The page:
Packed with nutrients!

Parsley is so full of useful compounds that it is hard to choose just one nutrient to mention. Of course, since only small amounts of the herb are used at a time, it has a modest nutritional impact, but if used regularly, the benefits are real!

It also contains:

  • numerous antioxidants (flavonoids, lutein, etc.)
  • vitamin K

Parsley is:

  • a source of vitamin B9 (for cellular renewal, particularly important for pregnant women for fetal development, for growing children, and for convalescents)
  • a source of potassium (for the nervous system, muscular function, and blood pressure) iron absorption)
  • a source of vitamin C (for immune and nervous system health, collagen formation, energy, fatigue reduction, and iron absorption)
  • a source of calcium (for bone and teeth health, muscular contraction, blood clotting, and energy) (link). It is easily absorbed by the body.
  • a source of iron (for cognitive function, red blood cells, the immune system, energy, and fatigue reduction)
  • a source of provitamin A or beta-carotene (for iron metabolism, skin and mucous membrane health, vision, immune system health, and growth)
  • a source of fiber (for bowel movement regulation, satiety).

When is the right
time to eat it?

April to November

Its high season lasts from April to November. However, it is available year-round.

  • January
  • February
  • March
  • April
  • May
  • June
  • July
  • August
  • September
  • October
  • November
  • December

Vegetable patch or
urban balcony?

Parsley is an herbaceous biennial that grows well in drained soil rich in humus with some lime content, in full sun or partial shade. It is easy to grow in a window box and is a favorite treat for…slugs!

To learn everything you need to know about growing parsley, read the page on growing advice.

Choosing and
storing parsley

Choose your parsley well:

  • SIt should be an intense green color, with no yellow spots, and should not have a spicy odor.

Properly store your parsley:

  • In the refrigerator: in the vegetable drawer, in a perforated bag. It also keeps better if it is placed in a glass of water, like a bouquet.
  • In the freezer: minced and placed in a freezer bag after drying.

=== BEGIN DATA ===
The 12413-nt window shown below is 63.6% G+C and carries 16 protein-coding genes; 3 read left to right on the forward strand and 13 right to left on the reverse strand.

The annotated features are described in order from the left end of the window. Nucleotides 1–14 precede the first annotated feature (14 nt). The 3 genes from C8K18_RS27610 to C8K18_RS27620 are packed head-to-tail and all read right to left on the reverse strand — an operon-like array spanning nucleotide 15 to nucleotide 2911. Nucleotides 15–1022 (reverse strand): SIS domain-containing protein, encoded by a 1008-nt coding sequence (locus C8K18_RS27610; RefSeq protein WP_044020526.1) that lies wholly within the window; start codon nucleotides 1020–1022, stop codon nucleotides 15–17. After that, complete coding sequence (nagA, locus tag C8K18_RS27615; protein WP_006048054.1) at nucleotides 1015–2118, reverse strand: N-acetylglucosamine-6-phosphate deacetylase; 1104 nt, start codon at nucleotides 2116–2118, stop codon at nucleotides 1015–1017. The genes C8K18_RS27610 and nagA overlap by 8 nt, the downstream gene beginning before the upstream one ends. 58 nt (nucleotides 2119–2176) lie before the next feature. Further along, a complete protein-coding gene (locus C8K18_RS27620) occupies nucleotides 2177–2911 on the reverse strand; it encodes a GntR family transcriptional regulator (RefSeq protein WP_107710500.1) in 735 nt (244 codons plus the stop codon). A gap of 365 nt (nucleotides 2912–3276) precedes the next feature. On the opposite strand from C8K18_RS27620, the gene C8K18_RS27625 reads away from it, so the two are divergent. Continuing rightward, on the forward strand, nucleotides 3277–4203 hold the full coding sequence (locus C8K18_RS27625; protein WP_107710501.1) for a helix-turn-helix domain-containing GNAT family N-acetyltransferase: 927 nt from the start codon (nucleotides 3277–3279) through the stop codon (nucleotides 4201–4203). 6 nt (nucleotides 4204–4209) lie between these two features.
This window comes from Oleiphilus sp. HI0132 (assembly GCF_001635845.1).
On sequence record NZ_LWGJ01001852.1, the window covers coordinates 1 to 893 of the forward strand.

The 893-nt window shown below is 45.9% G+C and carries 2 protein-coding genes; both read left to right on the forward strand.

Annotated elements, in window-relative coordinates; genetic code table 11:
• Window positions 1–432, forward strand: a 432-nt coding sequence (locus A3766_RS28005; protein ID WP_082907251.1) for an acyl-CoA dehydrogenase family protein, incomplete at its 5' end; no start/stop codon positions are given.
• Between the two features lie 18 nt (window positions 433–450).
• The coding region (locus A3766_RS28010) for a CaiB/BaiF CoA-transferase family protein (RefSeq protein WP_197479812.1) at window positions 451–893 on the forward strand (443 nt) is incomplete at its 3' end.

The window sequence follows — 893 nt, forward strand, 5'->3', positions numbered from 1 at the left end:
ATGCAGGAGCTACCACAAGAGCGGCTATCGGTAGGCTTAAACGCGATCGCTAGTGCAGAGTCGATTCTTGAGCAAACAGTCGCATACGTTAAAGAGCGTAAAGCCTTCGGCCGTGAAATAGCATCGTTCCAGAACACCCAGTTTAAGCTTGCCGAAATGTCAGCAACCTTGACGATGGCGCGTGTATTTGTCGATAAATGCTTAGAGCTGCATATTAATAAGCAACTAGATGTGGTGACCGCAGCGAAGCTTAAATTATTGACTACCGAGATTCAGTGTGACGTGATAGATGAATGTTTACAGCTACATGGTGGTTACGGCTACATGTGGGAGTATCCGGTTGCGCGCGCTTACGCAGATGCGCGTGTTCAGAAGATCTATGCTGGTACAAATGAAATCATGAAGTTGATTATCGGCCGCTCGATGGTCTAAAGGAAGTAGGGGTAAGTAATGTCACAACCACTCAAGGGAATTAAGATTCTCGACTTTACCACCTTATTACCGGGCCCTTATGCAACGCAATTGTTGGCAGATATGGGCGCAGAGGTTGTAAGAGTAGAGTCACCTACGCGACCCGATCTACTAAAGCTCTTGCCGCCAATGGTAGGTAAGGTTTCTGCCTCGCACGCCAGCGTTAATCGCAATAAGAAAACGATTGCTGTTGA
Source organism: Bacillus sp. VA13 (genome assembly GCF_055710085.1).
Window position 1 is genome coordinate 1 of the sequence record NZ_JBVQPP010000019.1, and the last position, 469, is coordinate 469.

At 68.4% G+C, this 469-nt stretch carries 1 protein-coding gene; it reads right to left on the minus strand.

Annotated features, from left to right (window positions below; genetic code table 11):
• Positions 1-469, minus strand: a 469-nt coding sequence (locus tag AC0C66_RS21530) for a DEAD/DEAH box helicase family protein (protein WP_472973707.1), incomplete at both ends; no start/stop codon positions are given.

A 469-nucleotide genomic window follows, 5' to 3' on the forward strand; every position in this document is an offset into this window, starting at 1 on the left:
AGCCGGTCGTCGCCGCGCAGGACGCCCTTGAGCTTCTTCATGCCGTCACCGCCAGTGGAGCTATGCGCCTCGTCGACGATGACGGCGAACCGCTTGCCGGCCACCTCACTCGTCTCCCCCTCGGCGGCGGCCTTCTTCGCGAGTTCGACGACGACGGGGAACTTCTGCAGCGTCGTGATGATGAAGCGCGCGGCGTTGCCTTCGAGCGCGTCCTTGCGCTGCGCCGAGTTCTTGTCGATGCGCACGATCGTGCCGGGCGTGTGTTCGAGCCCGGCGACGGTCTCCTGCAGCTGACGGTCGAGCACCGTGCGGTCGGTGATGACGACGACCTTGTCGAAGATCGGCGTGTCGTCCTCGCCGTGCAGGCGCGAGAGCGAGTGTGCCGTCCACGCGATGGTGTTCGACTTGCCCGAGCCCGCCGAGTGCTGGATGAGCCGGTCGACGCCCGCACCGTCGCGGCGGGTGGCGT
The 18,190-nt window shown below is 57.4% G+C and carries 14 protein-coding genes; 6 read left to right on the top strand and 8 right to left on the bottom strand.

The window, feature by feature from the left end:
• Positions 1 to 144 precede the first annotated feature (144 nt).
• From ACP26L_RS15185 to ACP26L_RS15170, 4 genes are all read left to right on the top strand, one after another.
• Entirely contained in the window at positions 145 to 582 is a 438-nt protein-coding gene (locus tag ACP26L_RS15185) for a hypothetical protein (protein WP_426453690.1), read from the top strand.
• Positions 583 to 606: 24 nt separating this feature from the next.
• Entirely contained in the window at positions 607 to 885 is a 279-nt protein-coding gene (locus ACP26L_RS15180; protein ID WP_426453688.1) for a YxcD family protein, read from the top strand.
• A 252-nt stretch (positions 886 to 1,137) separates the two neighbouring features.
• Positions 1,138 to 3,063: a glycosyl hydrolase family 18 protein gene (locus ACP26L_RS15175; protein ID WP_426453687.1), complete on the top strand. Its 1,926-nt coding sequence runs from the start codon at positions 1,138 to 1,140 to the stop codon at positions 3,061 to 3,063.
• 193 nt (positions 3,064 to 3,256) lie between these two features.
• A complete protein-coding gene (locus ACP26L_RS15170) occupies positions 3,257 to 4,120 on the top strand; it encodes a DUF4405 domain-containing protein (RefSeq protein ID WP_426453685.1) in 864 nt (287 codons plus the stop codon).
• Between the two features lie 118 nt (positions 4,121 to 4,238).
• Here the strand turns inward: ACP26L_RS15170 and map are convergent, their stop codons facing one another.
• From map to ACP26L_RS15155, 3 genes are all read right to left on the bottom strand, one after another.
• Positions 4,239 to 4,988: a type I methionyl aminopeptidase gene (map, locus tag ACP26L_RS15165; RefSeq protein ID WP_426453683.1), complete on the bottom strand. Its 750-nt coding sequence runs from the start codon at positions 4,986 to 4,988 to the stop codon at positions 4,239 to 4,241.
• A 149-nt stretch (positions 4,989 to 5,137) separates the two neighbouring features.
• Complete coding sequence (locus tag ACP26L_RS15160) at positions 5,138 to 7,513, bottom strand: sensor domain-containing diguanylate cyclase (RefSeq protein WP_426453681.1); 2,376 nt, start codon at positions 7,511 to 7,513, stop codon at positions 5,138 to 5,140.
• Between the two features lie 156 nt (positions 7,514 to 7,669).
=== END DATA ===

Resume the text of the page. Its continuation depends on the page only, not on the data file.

Tips and

How to prepare parsley

Do it at the last minute! Take the leaves off, mince it, or chop it. Always add it at the last minute, at the end of the cooking process; otherwise it will quickly lose its taste and nutrients.

It can be used fresh, dehydrated, or frozen.

Tip for chopping parsley: Place the bouquets in a glass and trim them with scissors!

Tip for making pesto without basil. No basil? Parsley (especially flat parsley) makes an excellent substitute. Its interesting flavor is a change from the very pronounced taste of basil.

Parsley goes well with…

Raw: It will season and add color to your raw salads! It pairs extremely well with garlic, shallots, and chives.

Persillade (a mixture of minced fresh parsley and finely chopped garlic, in equal proportions or with two thirds parsley and one third garlic) is delicious with meat, fish and shellfish when added just before serving.

Gremolata is made up of equal parts garlic, parsley, lemon zest, and orange zest, all chopped. It is often a condiment for osso buco.

Maître d’Hôtel butter is a “must” for serving alongside grilled meats and snails. This mixture of butter and fresh parsley adds vitamin C to your plate, helping you better take in the iron present in the meat.

Flat parsley is a main ingredient in Lebanese tabbouleh.

Cooked: Parsley is one of the ingredients in a bouquet garni, along with thyme and laurel. It is an excellent match for mushrooms, cooked vegetables, and all soups.

Can everyone
eat it?


Young children

Starting at age two, children can eat small quantities of well-chopped raw parsley, added to a puree or soup.

And everyone else

Did you eat some garlic? Now you need some parsley! Some of its antioxidants trap the sulfur compounds that garlic forms in the mouth, mitigating bad breath.

See plenty of other tips for encouraging children to eat vegetables

Where does it come from?
Origins and varieties

Origins: Native to the Mediterranean basin (particularly Sardinia), parsley is grown year-round, mainly in the Netherlands, Italy, France, and Israel.

Varieties: Different varieties include:

  • flat parsley (Petroselinum crispum)
  • curly parsley (P. crispum crispum)
  • Italian parsley (P. crispum neapolitanum)
  • Hamburg or Hamburg root parsley (P. crispum tuberosum)

All have their benefits and specificities and go well in particular recipes.